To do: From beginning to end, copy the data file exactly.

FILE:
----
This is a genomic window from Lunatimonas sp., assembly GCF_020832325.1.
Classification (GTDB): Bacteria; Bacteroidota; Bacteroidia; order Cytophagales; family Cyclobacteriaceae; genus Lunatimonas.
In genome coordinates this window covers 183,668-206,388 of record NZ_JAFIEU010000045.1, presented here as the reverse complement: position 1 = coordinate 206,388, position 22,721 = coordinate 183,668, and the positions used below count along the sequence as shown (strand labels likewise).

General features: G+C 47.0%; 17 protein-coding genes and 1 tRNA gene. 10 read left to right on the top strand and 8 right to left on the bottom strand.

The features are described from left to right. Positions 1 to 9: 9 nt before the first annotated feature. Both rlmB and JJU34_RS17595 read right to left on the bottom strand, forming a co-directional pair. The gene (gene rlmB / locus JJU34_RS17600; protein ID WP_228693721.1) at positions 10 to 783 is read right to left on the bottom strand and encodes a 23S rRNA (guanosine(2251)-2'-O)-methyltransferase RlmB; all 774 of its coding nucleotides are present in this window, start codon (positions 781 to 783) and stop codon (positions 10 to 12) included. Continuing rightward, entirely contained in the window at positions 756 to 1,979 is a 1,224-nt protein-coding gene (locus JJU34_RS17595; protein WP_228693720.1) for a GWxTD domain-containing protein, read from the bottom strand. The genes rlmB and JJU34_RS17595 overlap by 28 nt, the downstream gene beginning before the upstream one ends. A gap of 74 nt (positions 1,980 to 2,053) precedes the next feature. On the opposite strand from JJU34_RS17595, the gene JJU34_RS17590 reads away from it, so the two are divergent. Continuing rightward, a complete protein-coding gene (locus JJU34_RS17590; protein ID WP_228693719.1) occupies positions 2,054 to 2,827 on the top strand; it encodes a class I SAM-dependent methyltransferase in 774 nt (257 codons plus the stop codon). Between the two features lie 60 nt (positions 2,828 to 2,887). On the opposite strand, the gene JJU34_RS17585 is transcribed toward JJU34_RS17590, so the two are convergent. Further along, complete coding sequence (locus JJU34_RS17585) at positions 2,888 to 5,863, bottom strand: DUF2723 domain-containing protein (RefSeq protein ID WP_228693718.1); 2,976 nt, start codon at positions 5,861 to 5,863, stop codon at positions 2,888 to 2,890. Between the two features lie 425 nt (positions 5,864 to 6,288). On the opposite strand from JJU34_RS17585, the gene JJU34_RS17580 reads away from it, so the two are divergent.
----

This is a genomic window from Lunatimonas sp., assembly GCF_020832325.1.
Classification (GTDB): Bacteria; Bacteroidota; Bacteroidia; order Cytophagales; family Cyclobacteriaceae; genus Lunatimonas.
In genome coordinates this window covers 183,668-206,388 of record NZ_JAFIEU010000045.1, presented here as the reverse complement: position 1 = coordinate 206,388, position 22,721 = coordinate 183,668, and the positions used below count along the sequence as shown (strand labels likewise).

General features: G+C 47.0%; 17 protein-coding genes and 1 tRNA gene. 10 read left to right on the top strand and 8 right to left on the bottom strand.

The features are described from left to right. Positions 1 to 9: 9 nt before the first annotated feature. Both rlmB and JJU34_RS17595 read right to left on the bottom strand, forming a co-directional pair. The gene (gene rlmB / locus JJU34_RS17600; protein ID WP_228693721.1) at positions 10 to 783 is read right to left on the bottom strand and encodes a 23S rRNA (guanosine(2251)-2'-O)-methyltransferase RlmB; all 774 of its coding nucleotides are present in this window, start codon (positions 781 to 783) and stop codon (positions 10 to 12) included. Continuing rightward, entirely contained in the window at positions 756 to 1,979 is a 1,224-nt protein-coding gene (locus JJU34_RS17595; protein WP_228693720.1) for a GWxTD domain-containing protein, read from the bottom strand. The genes rlmB and JJU34_RS17595 overlap by 28 nt, the downstream gene beginning before the upstream one ends. A gap of 74 nt (positions 1,980 to 2,053) precedes the next feature. On the opposite strand from JJU34_RS17595, the gene JJU34_RS17590 reads away from it, so the two are divergent. Continuing rightward, a complete protein-coding gene (locus JJU34_RS17590; protein ID WP_228693719.1) occupies positions 2,054 to 2,827 on the top strand; it encodes a class I SAM-dependent methyltransferase in 774 nt (257 codons plus the stop codon). Between the two features lie 60 nt (positions 2,828 to 2,887). On the opposite strand, the gene JJU34_RS17585 is transcribed toward JJU34_RS17590, so the two are convergent. Further along, complete coding sequence (locus JJU34_RS17585) at positions 2,888 to 5,863, bottom strand: DUF2723 domain-containing protein (RefSeq protein ID WP_228693718.1); 2,976 nt, start codon at positions 5,861 to 5,863, stop codon at positions 2,888 to 2,890. Between the two features lie 425 nt (positions 5,864 to 6,288). On the opposite strand from JJU34_RS17585, the gene JJU34_RS17580 reads away from it, so the two are divergent.